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The Fed is doing its best to not muck up the economy, given the ideological shackles they and the US Treasury work under, which is that anything that fiscal policy can do, monetary policy can do better, therefore there's no space for fiscal policy even at the zero lower bound, where if monetary policy doesn't work, fiscal policy must work even less.

See Stephanie Kelton's latest in the LA Times: Forget the Fiscal Cliff

History tells the tale. The federal government has achieved fiscal balance (even surpluses) in just seven periods since 1776, bringing in enough revenue to cover all of its spending during 1817-21, 1823-36, 1852-57, 1867-73, 1880-93, 1920-30 and 1998-2001. We have also experienced six depressions. They began in 1819, 1837, 1857, 1873, 1893 and 1929.

Do you see the correlation? The one exception to this pattern occurred in the late 1990s and early 2000s, when the dot-com and housing bubbles fueled a consumption binge that delayed the harmful effects of the Clinton surpluses until the Great Recession of 2007-09.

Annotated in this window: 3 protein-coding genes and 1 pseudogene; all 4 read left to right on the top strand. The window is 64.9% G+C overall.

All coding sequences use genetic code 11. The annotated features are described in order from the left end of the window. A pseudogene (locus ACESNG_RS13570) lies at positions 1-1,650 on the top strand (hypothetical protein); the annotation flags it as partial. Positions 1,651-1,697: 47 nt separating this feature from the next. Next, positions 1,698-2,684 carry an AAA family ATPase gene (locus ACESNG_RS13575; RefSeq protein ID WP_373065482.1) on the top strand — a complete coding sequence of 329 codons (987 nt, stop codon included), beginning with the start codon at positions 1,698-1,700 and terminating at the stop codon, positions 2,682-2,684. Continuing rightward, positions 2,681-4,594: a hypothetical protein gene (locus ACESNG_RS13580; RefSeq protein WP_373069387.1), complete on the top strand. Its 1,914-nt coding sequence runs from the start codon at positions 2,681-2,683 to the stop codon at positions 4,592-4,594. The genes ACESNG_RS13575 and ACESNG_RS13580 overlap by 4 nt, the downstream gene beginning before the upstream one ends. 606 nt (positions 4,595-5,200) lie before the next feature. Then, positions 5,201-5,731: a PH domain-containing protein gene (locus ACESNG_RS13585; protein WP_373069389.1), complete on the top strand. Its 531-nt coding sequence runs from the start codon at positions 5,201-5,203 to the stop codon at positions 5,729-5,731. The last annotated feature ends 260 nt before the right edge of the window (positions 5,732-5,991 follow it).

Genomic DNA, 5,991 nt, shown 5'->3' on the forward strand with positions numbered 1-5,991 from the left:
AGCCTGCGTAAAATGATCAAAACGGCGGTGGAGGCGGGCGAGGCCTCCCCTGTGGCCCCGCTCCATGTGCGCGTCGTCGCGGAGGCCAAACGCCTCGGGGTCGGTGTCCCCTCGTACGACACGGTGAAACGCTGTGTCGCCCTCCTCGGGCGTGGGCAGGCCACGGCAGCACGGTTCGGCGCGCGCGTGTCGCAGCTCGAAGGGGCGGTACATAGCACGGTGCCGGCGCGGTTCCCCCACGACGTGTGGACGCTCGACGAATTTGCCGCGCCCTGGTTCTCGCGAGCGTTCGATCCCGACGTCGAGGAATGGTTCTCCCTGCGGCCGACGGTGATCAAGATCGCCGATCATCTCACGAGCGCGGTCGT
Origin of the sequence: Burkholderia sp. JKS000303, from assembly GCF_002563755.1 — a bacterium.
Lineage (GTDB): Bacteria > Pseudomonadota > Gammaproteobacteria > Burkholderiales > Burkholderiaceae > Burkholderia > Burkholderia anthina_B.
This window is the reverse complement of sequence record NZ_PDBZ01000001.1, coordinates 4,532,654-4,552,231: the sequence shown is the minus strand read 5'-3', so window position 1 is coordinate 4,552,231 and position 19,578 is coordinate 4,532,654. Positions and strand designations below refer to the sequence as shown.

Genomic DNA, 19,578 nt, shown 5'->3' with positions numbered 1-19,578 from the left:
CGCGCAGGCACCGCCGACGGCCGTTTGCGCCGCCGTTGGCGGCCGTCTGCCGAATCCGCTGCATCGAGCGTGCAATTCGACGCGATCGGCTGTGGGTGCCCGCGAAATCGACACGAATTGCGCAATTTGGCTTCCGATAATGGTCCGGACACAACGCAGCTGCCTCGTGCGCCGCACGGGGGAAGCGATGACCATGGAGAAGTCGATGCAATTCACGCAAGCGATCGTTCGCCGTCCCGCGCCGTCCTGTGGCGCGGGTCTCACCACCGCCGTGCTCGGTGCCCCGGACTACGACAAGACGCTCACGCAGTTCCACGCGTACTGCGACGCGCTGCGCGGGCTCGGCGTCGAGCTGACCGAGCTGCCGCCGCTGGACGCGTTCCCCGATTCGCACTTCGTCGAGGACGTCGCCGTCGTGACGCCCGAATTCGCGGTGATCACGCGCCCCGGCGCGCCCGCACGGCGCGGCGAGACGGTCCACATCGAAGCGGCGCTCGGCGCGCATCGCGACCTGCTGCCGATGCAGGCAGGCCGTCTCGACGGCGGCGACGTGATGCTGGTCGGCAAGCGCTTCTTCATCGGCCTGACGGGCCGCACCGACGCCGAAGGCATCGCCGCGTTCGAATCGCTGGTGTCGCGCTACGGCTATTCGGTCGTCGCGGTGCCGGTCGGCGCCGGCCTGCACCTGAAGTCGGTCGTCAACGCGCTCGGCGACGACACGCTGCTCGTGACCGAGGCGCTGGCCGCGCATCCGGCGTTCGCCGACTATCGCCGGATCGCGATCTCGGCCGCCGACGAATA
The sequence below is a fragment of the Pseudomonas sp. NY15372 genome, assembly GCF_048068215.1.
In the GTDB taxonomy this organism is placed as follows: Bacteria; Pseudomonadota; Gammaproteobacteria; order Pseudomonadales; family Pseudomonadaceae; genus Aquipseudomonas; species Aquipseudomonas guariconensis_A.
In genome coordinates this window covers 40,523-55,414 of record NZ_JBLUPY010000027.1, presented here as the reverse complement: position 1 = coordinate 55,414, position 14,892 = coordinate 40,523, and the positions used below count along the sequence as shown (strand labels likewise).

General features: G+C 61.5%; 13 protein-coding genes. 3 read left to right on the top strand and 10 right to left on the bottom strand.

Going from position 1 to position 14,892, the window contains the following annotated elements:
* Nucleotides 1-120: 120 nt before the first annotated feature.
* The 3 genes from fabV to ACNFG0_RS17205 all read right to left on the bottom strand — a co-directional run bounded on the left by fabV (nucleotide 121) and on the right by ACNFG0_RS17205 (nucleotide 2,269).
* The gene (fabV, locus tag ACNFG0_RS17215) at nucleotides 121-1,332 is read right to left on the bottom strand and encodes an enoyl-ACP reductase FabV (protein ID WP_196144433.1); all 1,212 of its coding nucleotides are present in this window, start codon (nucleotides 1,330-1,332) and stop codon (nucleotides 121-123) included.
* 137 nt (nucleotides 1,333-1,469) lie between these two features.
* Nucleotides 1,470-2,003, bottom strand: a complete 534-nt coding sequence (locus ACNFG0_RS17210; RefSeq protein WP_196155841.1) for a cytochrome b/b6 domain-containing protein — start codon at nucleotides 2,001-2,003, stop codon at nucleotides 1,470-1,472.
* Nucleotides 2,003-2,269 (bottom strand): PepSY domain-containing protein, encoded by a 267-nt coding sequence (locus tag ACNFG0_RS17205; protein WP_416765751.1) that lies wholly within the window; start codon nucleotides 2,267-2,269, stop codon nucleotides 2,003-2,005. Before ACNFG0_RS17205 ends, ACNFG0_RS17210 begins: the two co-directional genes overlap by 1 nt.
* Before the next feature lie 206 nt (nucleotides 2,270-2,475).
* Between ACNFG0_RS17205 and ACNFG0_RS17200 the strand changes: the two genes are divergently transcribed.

...

And creating jobs is what we need to do. Until the fiscal cliff distracted us, we all understood that. Today, we have roughly 3.4 people competing for every available job in America. The unemployment rate is like a macroeconomic thermometer -- when it registers a high rate, it's an indication that the deficit is too small.



I distribute. You re-distribute. He gives your hard-earned money to lazy scroungers. -- JakeS
by Migeru (migeru at eurotrib dot com) on Sat Dec 22nd, 2012 at 04:23:40 AM EST
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